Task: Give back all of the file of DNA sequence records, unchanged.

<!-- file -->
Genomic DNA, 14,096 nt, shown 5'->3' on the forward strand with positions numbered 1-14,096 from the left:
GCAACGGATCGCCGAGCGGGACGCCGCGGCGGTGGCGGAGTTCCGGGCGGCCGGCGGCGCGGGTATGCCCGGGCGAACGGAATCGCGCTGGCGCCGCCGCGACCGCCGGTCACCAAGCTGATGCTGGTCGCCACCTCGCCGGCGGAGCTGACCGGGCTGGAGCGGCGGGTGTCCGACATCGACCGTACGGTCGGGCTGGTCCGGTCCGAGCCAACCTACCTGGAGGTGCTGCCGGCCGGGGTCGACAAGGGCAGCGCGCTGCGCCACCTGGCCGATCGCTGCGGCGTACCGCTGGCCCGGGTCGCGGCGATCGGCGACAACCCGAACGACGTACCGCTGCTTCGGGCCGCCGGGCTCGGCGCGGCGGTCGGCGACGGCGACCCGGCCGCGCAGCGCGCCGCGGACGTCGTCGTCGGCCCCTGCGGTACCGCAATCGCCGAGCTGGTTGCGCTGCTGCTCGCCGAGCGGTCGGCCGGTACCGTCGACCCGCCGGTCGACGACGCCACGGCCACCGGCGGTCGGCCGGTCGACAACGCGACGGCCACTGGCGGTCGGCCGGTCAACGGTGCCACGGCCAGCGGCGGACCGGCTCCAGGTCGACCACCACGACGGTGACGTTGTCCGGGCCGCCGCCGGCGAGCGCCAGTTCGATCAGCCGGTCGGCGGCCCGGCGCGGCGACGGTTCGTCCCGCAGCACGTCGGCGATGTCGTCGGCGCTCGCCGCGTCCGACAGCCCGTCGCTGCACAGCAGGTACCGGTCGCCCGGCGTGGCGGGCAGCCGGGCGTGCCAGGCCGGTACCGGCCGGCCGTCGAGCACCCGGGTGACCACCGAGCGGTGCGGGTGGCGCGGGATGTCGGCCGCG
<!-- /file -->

Genomic DNA, 14,096 nt, shown 5'->3' on the forward strand with positions numbered 1-14,096 from the left:
GCAACGGATCGCCGAGCGGGACGCCGCGGCGGTGGCGGAGTTCCGGGCGGCCGGCGGCGCGGGTATGCCCGGGCGAACGGAATCGCGCTGGCGCCGCCGCGACCGCCGGTCACCAAGCTGATGCTGGTCGCCACCTCGCCGGCGGAGCTGACCGGGCTGGAGCGGCGGGTGTCCGACATCGACCGTACGGTCGGGCTGGTCCGGTCCGAGCCAACCTACCTGGAGGTGCTGCCGGCCGGGGTCGACAAGGGCAGCGCGCTGCGCCACCTGGCCGATCGCTGCGGCGTACCGCTGGCCCGGGTCGCGGCGATCGGCGACAACCCGAACGACGTACCGCTGCTTCGGGCCGCCGGGCTCGGCGCGGCGGTCGGCGACGGCGACCCGGCCGCGCAGCGCGCCGCGGACGTCGTCGTCGGCCCCTGCGGTACCGCAATCGCCGAGCTGGTTGCGCTGCTGCTCGCCGAGCGGTCGGCCGGTACCGTCGACCCGCCGGTCGACGACGCCACGGCCACCGGCGGTCGGCCGGTCGACAACGCGACGGCCACTGGCGGTCGGCCGGTCAACGGTGCCACGGCCAGCGGCGGACCGGCTCCAGGTCGACCACCACGACGGTGACGTTGTCCGGGCCGCCGCCGGCGAGCGCCAGTTCGATCAGCCGGTCGGCGGCCCGGCGCGGCGACGGTTCGTCCCGCAGCACGTCGGCGATGTCGTCGGCGCTCGCCGCGTCCGACAGCCCGTCGCTGCACAGCAGGTACCGGTCGCCCGGCGTGGCGGGCAGCCGGGCGTGCCAGGCCGGTACCGGCCGGCCGTCGAGCACCCGGGTGACCACCGAGCGGTGCGGGTGGCGCGGGATGTCGGCCGCG